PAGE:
The other rig commonly used is a big lead just above the hook, so that the bait is right on the bottom. This rig is can also be jigged out of a snag, and it can account for a fair amount of the coral trout caught anywhere. It pays to experiment and even having two rods set up with different style rigs on each and working out which gets the fish on any given day can usually pay off.

There has been heaps of nice sized salmon at a wide variety of spots. They were taking all sorts of different baits, from yabbies, small live mullet, whiting fillets to prawns. Regular salmon fishers say the tides combined with a top day, bring out the best in the salmon. Blues schooled along the beaches heading away from Yeppoon and the mouth of Ross Creek, have produced good captures. King salmon have had another run and some of the fish scored were around 5kg. One of the best places in the river is up around the town reaches. Down the coast, Waterpark and Coorooman Creeks will also have the odd quality fish.

Flathead are doing well lately and towards spawning they will continue to congregate. We have several types of flatties up here but the two most prevalent are bar-tailed and dusky. Dusky flathead are distinguished by a black spot on their tails with a small white fringe. Fish caught in sandy areas are much cleaner light brown in colour; the fish caught at The Keppels are near beige, whereas those caught around weedy or muddy areas are almost a dark green mottled brown. Duskies can get quite large and on light gear they can be a fair effort. I have seen a few in the 120cm class though not many much bigger.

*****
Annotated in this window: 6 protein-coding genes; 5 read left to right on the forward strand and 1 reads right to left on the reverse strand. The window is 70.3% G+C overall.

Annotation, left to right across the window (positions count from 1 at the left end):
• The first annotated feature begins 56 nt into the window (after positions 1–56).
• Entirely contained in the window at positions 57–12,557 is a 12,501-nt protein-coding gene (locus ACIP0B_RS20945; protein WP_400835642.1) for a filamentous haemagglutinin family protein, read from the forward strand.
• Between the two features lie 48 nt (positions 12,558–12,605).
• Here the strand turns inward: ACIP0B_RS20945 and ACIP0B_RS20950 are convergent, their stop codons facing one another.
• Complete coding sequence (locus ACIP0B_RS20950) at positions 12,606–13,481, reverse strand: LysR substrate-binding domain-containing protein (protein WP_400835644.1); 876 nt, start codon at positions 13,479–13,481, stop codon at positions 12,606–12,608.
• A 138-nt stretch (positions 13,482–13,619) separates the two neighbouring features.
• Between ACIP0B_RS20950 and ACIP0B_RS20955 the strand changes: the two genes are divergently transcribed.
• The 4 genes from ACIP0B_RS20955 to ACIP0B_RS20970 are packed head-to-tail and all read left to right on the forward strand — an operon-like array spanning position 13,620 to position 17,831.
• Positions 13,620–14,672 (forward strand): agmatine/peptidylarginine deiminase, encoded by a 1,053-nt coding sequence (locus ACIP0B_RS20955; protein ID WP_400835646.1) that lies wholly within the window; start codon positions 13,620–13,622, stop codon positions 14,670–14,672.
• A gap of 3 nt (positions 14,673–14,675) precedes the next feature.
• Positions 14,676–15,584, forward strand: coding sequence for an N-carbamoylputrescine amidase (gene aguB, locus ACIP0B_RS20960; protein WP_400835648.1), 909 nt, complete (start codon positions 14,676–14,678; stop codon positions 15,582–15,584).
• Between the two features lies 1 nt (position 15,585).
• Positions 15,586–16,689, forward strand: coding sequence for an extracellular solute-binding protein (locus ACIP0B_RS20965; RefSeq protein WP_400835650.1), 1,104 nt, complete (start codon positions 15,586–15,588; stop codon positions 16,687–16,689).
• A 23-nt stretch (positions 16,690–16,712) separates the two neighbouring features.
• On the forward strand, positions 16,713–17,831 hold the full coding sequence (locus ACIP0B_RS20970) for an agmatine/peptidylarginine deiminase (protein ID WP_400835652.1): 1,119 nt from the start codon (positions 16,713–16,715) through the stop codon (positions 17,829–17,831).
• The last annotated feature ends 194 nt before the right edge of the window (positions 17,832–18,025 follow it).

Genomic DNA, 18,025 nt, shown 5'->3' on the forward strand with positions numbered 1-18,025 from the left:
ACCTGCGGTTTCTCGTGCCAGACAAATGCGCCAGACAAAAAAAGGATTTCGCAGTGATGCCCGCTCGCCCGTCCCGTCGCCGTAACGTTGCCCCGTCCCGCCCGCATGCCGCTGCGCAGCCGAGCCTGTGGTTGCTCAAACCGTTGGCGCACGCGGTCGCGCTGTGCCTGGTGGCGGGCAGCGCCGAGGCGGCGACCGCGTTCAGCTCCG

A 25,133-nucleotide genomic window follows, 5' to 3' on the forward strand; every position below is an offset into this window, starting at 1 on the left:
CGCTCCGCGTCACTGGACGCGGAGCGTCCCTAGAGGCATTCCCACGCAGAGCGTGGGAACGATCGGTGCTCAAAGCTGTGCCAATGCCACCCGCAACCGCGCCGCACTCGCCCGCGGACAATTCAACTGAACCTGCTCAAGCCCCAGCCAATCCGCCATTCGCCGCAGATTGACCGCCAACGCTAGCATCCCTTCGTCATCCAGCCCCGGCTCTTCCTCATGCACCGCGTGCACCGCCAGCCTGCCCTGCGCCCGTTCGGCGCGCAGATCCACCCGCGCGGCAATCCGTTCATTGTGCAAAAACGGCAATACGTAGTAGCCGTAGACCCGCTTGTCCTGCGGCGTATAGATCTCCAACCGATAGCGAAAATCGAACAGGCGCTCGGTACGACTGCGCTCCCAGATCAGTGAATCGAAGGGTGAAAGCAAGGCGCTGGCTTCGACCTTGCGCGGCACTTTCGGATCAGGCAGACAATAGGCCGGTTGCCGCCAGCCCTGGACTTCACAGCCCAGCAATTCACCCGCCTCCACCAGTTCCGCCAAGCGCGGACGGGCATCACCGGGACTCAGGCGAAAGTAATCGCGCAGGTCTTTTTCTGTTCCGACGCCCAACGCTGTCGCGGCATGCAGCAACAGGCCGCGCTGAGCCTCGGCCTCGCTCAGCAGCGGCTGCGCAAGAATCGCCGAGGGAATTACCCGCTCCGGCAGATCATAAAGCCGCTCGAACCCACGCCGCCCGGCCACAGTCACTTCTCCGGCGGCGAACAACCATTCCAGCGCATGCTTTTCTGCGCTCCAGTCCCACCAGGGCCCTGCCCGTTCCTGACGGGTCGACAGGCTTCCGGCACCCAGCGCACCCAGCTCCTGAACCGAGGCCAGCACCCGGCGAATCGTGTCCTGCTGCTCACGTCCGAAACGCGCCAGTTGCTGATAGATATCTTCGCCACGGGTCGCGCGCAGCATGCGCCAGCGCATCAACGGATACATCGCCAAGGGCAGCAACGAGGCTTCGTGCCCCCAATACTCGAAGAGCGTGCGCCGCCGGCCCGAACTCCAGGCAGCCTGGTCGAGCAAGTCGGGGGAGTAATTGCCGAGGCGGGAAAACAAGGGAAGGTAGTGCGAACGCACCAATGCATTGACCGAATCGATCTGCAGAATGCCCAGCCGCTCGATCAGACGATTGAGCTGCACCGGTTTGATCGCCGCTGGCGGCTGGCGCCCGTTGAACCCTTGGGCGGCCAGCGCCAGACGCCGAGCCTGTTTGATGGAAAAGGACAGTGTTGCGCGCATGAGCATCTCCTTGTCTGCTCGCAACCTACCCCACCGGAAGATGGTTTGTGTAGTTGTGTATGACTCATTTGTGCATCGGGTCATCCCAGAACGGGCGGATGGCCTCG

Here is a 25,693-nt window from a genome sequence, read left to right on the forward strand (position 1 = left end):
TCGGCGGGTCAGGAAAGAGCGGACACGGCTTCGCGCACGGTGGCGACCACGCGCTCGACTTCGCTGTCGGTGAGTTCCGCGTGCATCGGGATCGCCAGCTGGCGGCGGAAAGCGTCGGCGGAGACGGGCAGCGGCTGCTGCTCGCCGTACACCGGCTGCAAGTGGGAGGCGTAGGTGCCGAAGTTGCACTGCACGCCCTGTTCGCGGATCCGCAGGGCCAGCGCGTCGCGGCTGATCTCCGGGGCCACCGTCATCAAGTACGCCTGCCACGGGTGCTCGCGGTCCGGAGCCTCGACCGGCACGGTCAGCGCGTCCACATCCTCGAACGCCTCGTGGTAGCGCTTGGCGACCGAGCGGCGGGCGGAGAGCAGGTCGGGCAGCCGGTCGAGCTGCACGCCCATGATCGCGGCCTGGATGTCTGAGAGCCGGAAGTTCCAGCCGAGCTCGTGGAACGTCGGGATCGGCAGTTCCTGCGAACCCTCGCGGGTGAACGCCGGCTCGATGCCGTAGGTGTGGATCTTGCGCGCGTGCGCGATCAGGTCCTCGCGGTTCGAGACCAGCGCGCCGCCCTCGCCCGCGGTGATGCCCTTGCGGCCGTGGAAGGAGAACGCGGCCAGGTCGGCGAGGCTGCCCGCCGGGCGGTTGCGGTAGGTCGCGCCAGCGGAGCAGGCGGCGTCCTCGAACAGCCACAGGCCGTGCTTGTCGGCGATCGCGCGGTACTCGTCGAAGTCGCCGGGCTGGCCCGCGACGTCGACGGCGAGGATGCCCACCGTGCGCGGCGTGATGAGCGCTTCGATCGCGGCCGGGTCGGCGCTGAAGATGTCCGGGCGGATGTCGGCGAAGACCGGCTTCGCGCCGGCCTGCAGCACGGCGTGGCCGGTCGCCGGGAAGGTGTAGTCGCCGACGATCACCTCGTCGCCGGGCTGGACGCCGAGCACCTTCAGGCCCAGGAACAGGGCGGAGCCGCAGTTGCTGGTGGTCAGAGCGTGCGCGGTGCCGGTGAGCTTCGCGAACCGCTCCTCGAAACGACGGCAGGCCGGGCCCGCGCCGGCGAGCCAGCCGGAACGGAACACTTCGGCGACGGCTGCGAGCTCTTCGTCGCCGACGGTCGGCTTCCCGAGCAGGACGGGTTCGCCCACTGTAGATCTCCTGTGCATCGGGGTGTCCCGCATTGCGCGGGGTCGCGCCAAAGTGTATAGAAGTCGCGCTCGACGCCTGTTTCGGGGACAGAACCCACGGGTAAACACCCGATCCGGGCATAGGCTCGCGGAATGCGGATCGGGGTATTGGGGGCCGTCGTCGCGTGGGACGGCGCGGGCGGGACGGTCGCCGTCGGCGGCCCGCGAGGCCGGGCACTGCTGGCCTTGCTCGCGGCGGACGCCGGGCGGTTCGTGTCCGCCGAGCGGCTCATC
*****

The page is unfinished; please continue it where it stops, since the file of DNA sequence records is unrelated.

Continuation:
School holiday time again and the kids will need stuff to do. The very pleasant temps make the beach the choice of many parents to keep the kids occupied. The beaches haven’t turned up a lot of big fish but whiting and dart can still provide some entertainment and a feed without going to much effort. Yabbies and sand worms are the pick of baits and both are easily caught locally.

Worms live along all the beaches north of Yeppoon and can be caught with little effort. The bottom end of the tide works well and anything from old fish flesh to cheese can bring them to the surface. Yabbies are easy to get in most of the coastal creeks where they all have healthy populations. Greenslopes, Solero, Corio Bay, Ross Creek, The Causeway, Coorooman Creek, Pumpkin Creek and The Narrows have yabby beds that you can walk to from nearby parking spots at low tide.

Where you pump yabbies, try fishing the incoming tide in the same area as fish will often follow the leading edge of the tide. Expect to find salmon, bream, flathead and trevally. Yabbies and beach worms are among the best baits on the beaches and in the estuaries. Reef fish like parrot, cod and sweetlip are partial, particularly when they are alive and kicking.

Lure fishers are finding a number of different lures that do the job and soft plastics are probably leading the way in most of the estuaries and becoming more popular out in the deep. Bream, mangrove jack, fingermark, flathead, barramundi, king or blue salmon, and lots of other species are all taking plastics. The secret is to watch guys that catch fish using lures and spend as much time as possible trying different retrieves and methods.